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      How to do L?

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        3 weeks ago, # ^ |
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        Don't open if you plan to solve this WF in the future
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          3 weeks ago, # ^ |
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          I was the author of L. The original intended solution was indeed to apply a "deconvolution" to the full set of mines T to get the distributions S and T\S. That's why the problem seems tailor-made for that kind of solution. Unfortunately, numerical stability is a huge issue for particular distributions. If we'd added a random-data guarantee like problem N, I think Um_nik's solution would have been fine.

          I doubt arbitrary-precision math would help, as it would be too slow. We know two ways to solve the problem with doubles:

          Spoiler
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            3 weeks ago, # ^ |
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            Yep, the second solution is what KAN proposed. It's a cool problem nevertheless, one of the better problems of this problemset, so thanks :)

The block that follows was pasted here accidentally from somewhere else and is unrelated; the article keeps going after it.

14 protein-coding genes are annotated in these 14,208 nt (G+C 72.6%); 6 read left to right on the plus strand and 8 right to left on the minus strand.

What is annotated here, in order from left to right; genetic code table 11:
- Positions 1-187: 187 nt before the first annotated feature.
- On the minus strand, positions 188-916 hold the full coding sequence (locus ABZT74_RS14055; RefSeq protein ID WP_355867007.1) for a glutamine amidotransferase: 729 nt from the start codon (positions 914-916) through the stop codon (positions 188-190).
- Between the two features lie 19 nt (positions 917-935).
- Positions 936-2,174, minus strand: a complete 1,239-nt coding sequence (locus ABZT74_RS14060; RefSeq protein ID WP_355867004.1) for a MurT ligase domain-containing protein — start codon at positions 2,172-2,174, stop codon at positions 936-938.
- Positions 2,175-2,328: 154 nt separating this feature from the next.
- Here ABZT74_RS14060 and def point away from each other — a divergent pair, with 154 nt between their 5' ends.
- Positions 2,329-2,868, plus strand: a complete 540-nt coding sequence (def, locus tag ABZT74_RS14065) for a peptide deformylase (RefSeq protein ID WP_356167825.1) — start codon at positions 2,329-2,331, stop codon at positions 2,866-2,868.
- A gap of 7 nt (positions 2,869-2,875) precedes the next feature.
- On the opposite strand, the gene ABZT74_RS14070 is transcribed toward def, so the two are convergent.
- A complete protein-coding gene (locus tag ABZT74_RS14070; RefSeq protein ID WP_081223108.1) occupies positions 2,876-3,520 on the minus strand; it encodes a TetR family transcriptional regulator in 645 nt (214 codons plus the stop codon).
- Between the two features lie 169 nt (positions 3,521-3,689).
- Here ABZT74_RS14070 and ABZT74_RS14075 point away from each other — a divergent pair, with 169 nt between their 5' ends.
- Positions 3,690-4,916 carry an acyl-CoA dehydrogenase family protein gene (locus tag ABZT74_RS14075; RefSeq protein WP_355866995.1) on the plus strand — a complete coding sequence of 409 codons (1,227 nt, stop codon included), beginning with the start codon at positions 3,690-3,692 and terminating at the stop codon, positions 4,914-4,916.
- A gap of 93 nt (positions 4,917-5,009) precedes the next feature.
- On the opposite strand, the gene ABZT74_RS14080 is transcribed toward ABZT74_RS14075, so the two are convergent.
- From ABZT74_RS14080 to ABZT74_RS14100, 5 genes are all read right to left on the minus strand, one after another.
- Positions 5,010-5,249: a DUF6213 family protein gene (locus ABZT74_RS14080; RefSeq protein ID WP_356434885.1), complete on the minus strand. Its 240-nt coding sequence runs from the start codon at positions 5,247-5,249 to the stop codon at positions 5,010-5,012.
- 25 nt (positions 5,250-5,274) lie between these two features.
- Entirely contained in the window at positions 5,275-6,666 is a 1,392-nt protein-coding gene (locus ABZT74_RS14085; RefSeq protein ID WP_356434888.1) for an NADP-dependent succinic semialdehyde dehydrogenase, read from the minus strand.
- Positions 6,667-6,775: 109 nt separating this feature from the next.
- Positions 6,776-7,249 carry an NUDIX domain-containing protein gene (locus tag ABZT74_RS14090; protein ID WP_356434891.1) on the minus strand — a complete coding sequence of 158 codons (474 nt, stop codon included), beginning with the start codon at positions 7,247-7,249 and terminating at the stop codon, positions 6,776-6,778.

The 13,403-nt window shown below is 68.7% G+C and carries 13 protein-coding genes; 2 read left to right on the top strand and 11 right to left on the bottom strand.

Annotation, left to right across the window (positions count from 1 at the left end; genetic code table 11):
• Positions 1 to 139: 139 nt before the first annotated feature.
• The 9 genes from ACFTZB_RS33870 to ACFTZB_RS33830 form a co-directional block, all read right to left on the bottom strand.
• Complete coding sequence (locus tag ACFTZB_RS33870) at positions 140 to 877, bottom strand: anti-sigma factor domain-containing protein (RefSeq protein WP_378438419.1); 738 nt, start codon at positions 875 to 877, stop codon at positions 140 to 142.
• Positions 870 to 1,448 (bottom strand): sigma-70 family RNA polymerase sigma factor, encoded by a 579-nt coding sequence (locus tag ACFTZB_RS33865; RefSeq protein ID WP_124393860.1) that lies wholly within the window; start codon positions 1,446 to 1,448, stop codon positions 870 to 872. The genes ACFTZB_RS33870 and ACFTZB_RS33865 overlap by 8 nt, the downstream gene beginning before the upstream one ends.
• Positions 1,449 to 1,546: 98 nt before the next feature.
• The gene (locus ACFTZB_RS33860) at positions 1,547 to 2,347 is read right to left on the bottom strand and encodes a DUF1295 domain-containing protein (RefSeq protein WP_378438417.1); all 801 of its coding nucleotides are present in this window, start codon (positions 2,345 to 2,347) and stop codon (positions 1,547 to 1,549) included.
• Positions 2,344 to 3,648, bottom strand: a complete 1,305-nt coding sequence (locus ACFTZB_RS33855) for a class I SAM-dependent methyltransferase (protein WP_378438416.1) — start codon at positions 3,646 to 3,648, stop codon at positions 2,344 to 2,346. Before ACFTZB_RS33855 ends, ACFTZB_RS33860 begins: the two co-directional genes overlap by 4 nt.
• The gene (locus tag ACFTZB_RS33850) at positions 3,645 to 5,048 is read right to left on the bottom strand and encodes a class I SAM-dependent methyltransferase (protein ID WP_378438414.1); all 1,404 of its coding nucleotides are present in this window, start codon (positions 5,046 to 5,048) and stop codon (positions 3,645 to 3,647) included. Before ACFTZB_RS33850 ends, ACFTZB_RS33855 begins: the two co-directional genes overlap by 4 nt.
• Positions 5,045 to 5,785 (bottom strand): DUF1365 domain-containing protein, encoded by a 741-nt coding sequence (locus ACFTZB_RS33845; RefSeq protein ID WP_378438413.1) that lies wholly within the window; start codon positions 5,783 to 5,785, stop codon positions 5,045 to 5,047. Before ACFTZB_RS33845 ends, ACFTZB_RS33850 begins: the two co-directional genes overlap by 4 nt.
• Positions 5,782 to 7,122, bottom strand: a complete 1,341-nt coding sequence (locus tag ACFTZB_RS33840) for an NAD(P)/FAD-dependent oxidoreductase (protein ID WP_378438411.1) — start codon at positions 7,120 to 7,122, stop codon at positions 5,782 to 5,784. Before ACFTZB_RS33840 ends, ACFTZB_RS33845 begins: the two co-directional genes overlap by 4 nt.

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      3 weeks ago, # ^ |
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      The real source of H is a problem from Chapter 4 of Cormen's Introduction to Algorithms.

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    3 weeks ago, # ^ |
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    Interesting fact — problem I was considered by jury as 4th easiest in the set (after E, A and O)

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    And yes, there is a very nice deterministic solution for H, but I do not have stamina to describe it again after describing it in Russian in comments on Um_nik telegram channel

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How old is Um_nik? If anyone could tell me please. Also, Is there an age limit for participating in ICPC or we just have to be university students?

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    I'm 25. Yes, there is an age limit, but it was applied when the finals were planned for June 2020.

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      What is the age limit? 23? By the way, congrats. You're a legend.

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        It's not exactly age limit, you should be born in a year not earlier than $$$X-C$$$ where $$$X$$$ is the year of the finals and $$$C$$$ is some constant. I'm pretty sure that was my last season by age, so $$$C$$$ should be $$$2020 - 1996 = 24$$$.

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I saw "Utrecht — Leiden University" in the scoreboard representing two different universities: Utrecht University and Leiden University.

It confused me a bit first, but then I looked into the rules.